Patrick “Pat” Labat
Occupation: Retired Chief, City of Atlanta Department of Corrections
Previous elected offices held: None
Other community service experience: Big Brothers Big Sisters of Metro Atlanta; Boys Scouts of America Troop 100; Jack & Jill of America, Inc., Buckhead-Atlanta Chapter; Jackson Memorial Baptist Church; Junior Corrections Leadership Academy; Kappa Alpha Psi Fraternity, Inc.; Leadership Atlanta; Next Level Boys Academy; North Atlanta High School PTSA and Booster Club; and Regency Park Homeowners Association.
What is motivating you to run for this office?
My 30-year career in public safety, and 10 years as chief of the city of Atlanta Department of Corrections, uniquely positioned me to lead the Sheriff’s Office. Executive-level leadership matters. I look forward to serving the citizens of Fulton County by providing the active, engaged and transparent leadership you deserve. The loss of the agency’s prestigious Triple Crown Accreditation, which allows agencies to standardize practices and defend against costly lawsuits, was a tremendous blow. I accomplished a great deal for the city of Atlanta and will expand upon those innovative ideas at the Fulton County Sheriff’s Office.
What is the biggest issue facing the Sheriff’s Office and how will you address it?
Remote, disengaged leadership has led to personnel turnover and low morale. This critical issue must be addressed. We must reduce attrition and attract and retain quality people. Rather than operating as “second responders,” the Fulton County Sheriff’s Office should operate as first responders, partnering with local law enforcement, meeting the 15 police agencies throughout the county to suppress crime and enhance public safety. The Sheriff’s Office should set the tone for law enforcement throughout the county. Fulton County deserves an active, engaged, forward-thinking sheriff. The sheriff’s office can – and must – do more, and Fulton County deserves better.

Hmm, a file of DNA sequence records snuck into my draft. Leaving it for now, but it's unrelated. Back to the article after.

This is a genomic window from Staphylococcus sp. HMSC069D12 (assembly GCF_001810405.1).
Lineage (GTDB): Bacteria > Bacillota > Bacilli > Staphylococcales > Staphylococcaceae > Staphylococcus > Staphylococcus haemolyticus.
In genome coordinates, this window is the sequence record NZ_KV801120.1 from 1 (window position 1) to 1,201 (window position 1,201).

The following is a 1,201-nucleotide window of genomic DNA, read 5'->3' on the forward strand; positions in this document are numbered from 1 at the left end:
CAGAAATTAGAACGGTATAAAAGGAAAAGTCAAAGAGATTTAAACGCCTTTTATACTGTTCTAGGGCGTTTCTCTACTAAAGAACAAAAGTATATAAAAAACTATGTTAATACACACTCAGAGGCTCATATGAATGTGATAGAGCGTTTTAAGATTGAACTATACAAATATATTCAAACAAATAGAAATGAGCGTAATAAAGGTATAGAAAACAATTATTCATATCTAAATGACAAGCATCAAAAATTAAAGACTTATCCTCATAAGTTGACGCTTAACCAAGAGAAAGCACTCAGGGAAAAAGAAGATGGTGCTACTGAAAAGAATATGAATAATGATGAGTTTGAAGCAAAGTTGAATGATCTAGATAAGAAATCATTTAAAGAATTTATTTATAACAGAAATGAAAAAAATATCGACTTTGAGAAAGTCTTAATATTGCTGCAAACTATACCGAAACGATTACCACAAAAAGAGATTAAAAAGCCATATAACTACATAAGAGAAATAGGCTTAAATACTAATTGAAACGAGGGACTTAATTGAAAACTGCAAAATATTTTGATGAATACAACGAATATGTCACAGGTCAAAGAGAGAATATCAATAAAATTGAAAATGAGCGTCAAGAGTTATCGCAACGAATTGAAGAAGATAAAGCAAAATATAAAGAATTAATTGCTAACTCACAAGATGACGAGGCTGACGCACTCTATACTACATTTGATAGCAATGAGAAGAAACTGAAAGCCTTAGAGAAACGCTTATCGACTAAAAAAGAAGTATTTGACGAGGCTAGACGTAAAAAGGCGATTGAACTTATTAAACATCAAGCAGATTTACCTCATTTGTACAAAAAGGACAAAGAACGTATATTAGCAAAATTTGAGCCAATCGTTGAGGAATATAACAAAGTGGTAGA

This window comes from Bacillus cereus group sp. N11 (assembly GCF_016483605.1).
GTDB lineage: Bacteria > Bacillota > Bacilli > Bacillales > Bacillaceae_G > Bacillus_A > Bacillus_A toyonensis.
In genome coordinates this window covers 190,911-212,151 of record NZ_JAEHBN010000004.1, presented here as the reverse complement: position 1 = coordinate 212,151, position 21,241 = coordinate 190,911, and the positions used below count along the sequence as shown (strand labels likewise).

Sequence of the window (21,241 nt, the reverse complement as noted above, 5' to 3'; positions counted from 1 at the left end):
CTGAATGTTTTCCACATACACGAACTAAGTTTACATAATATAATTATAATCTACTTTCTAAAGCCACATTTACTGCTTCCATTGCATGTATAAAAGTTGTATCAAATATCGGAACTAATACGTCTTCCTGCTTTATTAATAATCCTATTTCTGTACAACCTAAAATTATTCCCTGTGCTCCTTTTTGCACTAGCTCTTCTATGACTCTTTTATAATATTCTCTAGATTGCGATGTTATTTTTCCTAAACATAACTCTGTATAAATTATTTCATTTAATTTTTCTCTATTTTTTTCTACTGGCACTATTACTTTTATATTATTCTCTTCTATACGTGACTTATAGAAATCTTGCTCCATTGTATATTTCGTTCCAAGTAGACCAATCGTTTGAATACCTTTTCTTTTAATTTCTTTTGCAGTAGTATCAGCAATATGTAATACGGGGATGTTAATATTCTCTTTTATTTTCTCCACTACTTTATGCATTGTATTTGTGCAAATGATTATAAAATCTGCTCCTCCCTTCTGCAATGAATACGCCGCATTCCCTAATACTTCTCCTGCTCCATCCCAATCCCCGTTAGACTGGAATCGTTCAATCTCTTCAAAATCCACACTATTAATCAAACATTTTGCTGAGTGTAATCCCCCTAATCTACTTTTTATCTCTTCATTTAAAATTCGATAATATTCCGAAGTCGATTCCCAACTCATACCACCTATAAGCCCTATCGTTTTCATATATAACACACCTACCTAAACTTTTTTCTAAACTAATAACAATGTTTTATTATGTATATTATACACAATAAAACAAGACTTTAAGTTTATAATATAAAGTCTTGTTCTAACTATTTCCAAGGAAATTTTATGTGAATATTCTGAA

Why should voters choose you instead of the incumbent?
As an active and engaged leader known for managing by walking around, it wasn’t unusual to see me throughout the jail regularly. I’m accessible, transparent, and will build a strong team, but I won’t pass the buck. I formed successful partnerships with local leaders, law enforcement agencies and community stakeholders because I believe in maintaining an open line of communication. My team and I routinely collaborated with several local, state and federal agencies. I’m proud to have been named the Georgia Jail Administrator of the Year in 2015 and 2019 – a testament to my work ethic and ability to lead.
What strengths and weaknesses have the coronavirus pandemic crisis revealed in law enforcement and jail management in Fulton County?
Ensuring front-line essential workers receive hazard pay should have been a central focus of the sheriff, but was not. To that end, I issued a call to action to our county leaders to ensure those workers are justly compensated.
Although Gov. Kemp authorized the Fulton County Sheriff’s Office to enforce the emergency order, the sheriff stated that enforcement was being deferred to local deputized police agencies. Not only are there not enough police deputized, the FCSO must find new ways to partner with the 15 cities within the county to serve as a force multiplier and improve public safety.